With Quvenzhané Wallis, Cameron Diaz, Jamie Foxx, Rose Byrne, Bobby Cannavale. Written by Will Gluck and Aline Brosh McKenna Directed by Will Gluck. Rated PG for some mild language and rude humor. 118 minutes.
There’s a special place in hell for the perpetrators of ANNIE, not so much for the unconventional casting as for the shamelessly misleading advertising campaign trying to convince people they’re going to be seeing a film version of the beloved Broadway musical. Other than a handful of characters and songs, this has nothing at all to do with it. If they had been honest about it one might be inclined to be charitable, but this was about the fast buck.
The biggest changes, of course, were moving the story from the depths of the Depression to the present, and making Annie (Quvenzhané Wallis) an African-American orphan. Pardon, not an “orphan.” She and the others under the guardianship of the venal Miss Hannigan (a woefully miscast Cameron Diaz) are “foster children.” In one of the few songs to survive the transition–“It’s A Hard-Knock Life”–the word “orphanage” has been banished. One might never have guessed that the show was based on a long-running comic strip called “Little Orphan Annie.”
Gone, too, is Daddy Warbucks. He’s been replaced by Will Stacks (Jamie Foxx), an entrepreneur who runs a cell phone empire and is running for mayor of New York. The story involves his sleazy campaign manager (Bobby Canavale) convincing him to let Annie move in with him after a video of Stacks rescuing Annie from the path of a truck goes viral. Isn’t that so up-to-date? Of course, the signature anthem “Tomorrow” remains, but more out of a sense of obligation.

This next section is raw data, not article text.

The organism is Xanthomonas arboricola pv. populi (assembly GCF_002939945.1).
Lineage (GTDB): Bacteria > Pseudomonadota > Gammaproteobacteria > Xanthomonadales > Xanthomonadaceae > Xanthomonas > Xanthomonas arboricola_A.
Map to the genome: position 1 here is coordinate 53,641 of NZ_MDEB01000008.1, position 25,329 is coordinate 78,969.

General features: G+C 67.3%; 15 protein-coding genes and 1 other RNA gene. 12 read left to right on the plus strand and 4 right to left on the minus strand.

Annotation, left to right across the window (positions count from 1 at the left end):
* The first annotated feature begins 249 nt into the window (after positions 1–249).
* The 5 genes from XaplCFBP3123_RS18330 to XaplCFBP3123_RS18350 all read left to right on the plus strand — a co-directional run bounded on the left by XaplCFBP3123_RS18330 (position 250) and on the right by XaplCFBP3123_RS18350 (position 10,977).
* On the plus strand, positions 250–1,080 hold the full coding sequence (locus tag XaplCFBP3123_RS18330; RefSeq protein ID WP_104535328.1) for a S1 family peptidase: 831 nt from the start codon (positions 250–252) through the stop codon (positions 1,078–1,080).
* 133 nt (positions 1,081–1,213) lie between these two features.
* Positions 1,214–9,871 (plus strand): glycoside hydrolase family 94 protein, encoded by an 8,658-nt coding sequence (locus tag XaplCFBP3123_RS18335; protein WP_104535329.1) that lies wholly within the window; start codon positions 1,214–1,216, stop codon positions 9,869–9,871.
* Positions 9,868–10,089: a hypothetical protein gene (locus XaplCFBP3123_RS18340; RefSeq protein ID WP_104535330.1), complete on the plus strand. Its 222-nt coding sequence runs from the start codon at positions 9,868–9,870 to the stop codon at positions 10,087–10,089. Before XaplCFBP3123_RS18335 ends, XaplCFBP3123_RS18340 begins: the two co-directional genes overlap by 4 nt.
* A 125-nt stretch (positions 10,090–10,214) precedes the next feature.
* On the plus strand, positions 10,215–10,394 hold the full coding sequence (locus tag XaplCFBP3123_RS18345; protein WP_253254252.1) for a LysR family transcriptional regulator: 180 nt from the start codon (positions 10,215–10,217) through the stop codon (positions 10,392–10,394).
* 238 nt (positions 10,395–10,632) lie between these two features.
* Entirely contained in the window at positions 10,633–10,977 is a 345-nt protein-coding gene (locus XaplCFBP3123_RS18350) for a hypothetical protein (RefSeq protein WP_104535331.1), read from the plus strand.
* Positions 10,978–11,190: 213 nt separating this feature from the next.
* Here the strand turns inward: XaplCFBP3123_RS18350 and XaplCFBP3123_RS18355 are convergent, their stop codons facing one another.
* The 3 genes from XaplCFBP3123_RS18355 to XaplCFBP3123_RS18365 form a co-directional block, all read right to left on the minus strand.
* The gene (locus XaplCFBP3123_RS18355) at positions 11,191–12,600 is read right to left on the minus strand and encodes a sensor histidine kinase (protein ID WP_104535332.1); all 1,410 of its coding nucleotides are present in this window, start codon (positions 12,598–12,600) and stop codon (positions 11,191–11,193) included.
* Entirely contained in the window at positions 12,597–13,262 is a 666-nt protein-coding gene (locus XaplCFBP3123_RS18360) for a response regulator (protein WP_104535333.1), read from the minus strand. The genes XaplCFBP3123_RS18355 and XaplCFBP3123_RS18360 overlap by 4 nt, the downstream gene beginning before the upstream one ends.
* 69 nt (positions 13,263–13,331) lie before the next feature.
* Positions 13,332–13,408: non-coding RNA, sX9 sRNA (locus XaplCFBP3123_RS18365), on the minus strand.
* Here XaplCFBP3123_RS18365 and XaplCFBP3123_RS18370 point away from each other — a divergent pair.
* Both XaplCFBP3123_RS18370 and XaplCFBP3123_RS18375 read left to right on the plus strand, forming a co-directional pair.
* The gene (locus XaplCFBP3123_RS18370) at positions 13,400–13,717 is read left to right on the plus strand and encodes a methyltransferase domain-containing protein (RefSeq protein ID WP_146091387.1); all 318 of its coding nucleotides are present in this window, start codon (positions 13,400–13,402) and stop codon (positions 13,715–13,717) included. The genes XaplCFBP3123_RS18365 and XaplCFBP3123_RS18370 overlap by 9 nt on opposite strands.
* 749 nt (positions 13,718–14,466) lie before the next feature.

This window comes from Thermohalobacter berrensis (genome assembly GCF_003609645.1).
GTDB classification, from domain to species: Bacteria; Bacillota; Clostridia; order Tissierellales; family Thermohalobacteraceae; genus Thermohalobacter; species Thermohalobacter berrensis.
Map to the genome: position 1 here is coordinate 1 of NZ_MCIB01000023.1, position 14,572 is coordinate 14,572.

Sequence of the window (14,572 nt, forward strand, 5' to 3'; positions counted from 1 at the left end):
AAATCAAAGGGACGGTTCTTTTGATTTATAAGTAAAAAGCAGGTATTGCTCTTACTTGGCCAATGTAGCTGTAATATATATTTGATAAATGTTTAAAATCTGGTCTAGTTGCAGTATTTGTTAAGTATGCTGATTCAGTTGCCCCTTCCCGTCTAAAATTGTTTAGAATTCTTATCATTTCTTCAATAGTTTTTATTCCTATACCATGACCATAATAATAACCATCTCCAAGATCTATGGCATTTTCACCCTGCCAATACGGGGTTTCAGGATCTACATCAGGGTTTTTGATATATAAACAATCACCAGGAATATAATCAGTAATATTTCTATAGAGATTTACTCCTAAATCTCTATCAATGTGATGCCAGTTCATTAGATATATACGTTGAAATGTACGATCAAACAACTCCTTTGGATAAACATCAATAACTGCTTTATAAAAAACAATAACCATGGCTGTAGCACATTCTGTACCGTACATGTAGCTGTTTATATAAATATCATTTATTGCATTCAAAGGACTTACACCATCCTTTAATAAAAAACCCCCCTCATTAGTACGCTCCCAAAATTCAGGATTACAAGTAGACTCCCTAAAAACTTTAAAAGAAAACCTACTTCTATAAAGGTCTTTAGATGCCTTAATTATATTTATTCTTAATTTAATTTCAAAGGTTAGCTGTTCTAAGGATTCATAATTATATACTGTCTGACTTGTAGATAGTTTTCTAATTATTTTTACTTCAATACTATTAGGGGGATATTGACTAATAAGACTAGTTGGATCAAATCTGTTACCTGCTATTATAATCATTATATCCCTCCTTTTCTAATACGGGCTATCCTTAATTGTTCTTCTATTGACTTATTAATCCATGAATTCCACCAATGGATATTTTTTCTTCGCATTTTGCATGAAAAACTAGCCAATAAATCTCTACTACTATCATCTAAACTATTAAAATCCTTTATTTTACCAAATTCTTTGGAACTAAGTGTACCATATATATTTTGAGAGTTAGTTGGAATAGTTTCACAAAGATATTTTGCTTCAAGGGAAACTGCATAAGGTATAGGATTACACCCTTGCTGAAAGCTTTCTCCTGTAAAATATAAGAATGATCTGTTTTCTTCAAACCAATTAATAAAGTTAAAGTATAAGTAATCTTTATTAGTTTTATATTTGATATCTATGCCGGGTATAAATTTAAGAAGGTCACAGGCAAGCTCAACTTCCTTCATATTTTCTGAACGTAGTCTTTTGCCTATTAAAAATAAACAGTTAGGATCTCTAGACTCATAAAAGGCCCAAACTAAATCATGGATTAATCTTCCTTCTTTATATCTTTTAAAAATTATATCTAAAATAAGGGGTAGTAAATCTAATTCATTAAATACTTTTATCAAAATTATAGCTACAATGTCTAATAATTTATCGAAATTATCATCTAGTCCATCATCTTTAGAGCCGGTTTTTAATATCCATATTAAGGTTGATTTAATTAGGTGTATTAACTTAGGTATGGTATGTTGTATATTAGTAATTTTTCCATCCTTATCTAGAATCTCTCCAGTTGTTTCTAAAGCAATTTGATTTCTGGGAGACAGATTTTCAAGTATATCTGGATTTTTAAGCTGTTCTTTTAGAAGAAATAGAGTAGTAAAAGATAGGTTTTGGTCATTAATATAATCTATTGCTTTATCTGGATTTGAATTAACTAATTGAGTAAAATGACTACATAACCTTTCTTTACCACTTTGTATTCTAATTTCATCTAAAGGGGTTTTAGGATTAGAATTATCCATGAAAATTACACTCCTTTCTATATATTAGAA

By moving the story to the present, a lot of the charm of the show is lost. Songs like “We’d Like To Thank You, Herbert Hoover” and “We’re Getting A New Deal for Christmas” are gone. The send-up of ‘30s pop tunes–“You’re Never Fully Dressed Without A Smile”–gets short shrift, dropping the girls doing their version of it. A few other songs are heard in snatches or in the background, one in a campaign ad involving Mayor Harold Gray. That last is either an affection wink or a thumbing of the nose at the real Harold Gray, creator of the original comic strip.
Wallis (“Beasts of the Southern Wild”) is appropriate spunky as Annie, and Rose Byrne is a genial foil as Stacks’ right-hand woman, but the rest of the cast ranges from giving it their best shot (Foxx, Canavale) to embarrassing (Diaz). Indeed, Diaz is an actress who has shown a wide range in her performances, but playing Miss Hannigan as an aging has-been rock singer was a bad choice regardless of who made it.
Which brings us to Will Gluck, best known for sleazy sex comedies (“Easy A,” “Friends with Benefits”) who is probably the last person who should have been trusted with “Annie.” Well, maybe the next to last person. Quentin Tarentino’s version of “Annie” likely would have been even less faithful to its source but probably would have been a lot more interesting, even if it were four-and-a-half hours long, split into two films, and shown only in theaters that still have a working 35mm rig. It’s hard to believe that something could make John Huston’s incredible misfire from 1982 look good, but this does. The sun may come out tomorrow, but “Annie” is destined to come out on DVD sooner rather than later.
Daniel M. Kimmel is a veteran movie critic and author of a host of film-related books. His most recent book is Shh! It’s a Secret: a novel about Aliens, Hollywood and the Bartender’s Guide. He lives in Somerville, Massachusetts.